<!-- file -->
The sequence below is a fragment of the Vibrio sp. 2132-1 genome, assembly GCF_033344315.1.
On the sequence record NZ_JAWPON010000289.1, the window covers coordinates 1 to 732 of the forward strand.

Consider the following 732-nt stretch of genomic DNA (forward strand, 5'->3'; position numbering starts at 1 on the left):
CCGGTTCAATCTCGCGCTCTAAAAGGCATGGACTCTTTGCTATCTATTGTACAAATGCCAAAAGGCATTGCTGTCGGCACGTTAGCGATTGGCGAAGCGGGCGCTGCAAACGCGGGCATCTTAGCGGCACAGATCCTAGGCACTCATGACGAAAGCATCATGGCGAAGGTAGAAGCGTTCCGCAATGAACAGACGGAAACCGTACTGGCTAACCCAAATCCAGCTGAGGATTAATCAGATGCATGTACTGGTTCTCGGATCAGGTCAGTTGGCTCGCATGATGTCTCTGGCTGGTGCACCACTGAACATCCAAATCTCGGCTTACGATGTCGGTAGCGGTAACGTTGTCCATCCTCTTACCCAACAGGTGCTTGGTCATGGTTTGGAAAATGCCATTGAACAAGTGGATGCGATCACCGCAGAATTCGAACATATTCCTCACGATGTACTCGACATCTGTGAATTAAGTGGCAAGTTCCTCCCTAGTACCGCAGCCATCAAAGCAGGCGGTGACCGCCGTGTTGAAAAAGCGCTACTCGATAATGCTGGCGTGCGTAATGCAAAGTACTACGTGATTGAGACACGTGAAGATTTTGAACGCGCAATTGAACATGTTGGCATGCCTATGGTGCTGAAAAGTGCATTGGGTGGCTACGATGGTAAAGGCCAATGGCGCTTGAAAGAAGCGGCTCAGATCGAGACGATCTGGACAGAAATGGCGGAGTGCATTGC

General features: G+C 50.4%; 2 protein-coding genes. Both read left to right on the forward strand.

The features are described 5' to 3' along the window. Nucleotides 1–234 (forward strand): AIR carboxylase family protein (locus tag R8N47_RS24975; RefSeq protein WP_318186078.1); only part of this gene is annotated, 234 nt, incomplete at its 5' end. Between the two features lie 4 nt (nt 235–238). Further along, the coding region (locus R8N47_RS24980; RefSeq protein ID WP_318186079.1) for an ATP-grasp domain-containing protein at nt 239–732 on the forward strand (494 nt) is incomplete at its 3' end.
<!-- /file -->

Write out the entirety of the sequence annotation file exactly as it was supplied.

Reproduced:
The sequence below is a fragment of the Vibrio sp. 2132-1 genome, assembly GCF_033344315.1.
On the sequence record NZ_JAWPON010000289.1, the window covers coordinates 1 to 732 of the forward strand.

Consider the following 732-nt stretch of genomic DNA (forward strand, 5'->3'; position numbering starts at 1 on the left):
CCGGTTCAATCTCGCGCTCTAAAAGGCATGGACTCTTTGCTATCTATTGTACAAATGCCAAAAGGCATTGCTGTCGGCACGTTAGCGATTGGCGAAGCGGGCGCTGCAAACGCGGGCATCTTAGCGGCACAGATCCTAGGCACTCATGACGAAAGCATCATGGCGAAGGTAGAAGCGTTCCGCAATGAACAGACGGAAACCGTACTGGCTAACCCAAATCCAGCTGAGGATTAATCAGATGCATGTACTGGTTCTCGGATCAGGTCAGTTGGCTCGCATGATGTCTCTGGCTGGTGCACCACTGAACATCCAAATCTCGGCTTACGATGTCGGTAGCGGTAACGTTGTCCATCCTCTTACCCAACAGGTGCTTGGTCATGGTTTGGAAAATGCCATTGAACAAGTGGATGCGATCACCGCAGAATTCGAACATATTCCTCACGATGTACTCGACATCTGTGAATTAAGTGGCAAGTTCCTCCCTAGTACCGCAGCCATCAAAGCAGGCGGTGACCGCCGTGTTGAAAAAGCGCTACTCGATAATGCTGGCGTGCGTAATGCAAAGTACTACGTGATTGAGACACGTGAAGATTTTGAACGCGCAATTGAACATGTTGGCATGCCTATGGTGCTGAAAAGTGCATTGGGTGGCTACGATGGTAAAGGCCAATGGCGCTTGAAAGAAGCGGCTCAGATCGAGACGATCTGGACAGAAATGGCGGAGTGCATTGC

General features: G+C 50.4%; 2 protein-coding genes. Both read left to right on the forward strand.

The features are described 5' to 3' along the window. Nucleotides 1–234 (forward strand): AIR carboxylase family protein (locus tag R8N47_RS24975; RefSeq protein WP_318186078.1); only part of this gene is annotated, 234 nt, incomplete at its 5' end. Between the two features lie 4 nt (nt 235–238). Further along, the coding region (locus R8N47_RS24980; RefSeq protein ID WP_318186079.1) for an ATP-grasp domain-containing protein at nt 239–732 on the forward strand (494 nt) is incomplete at its 3' end.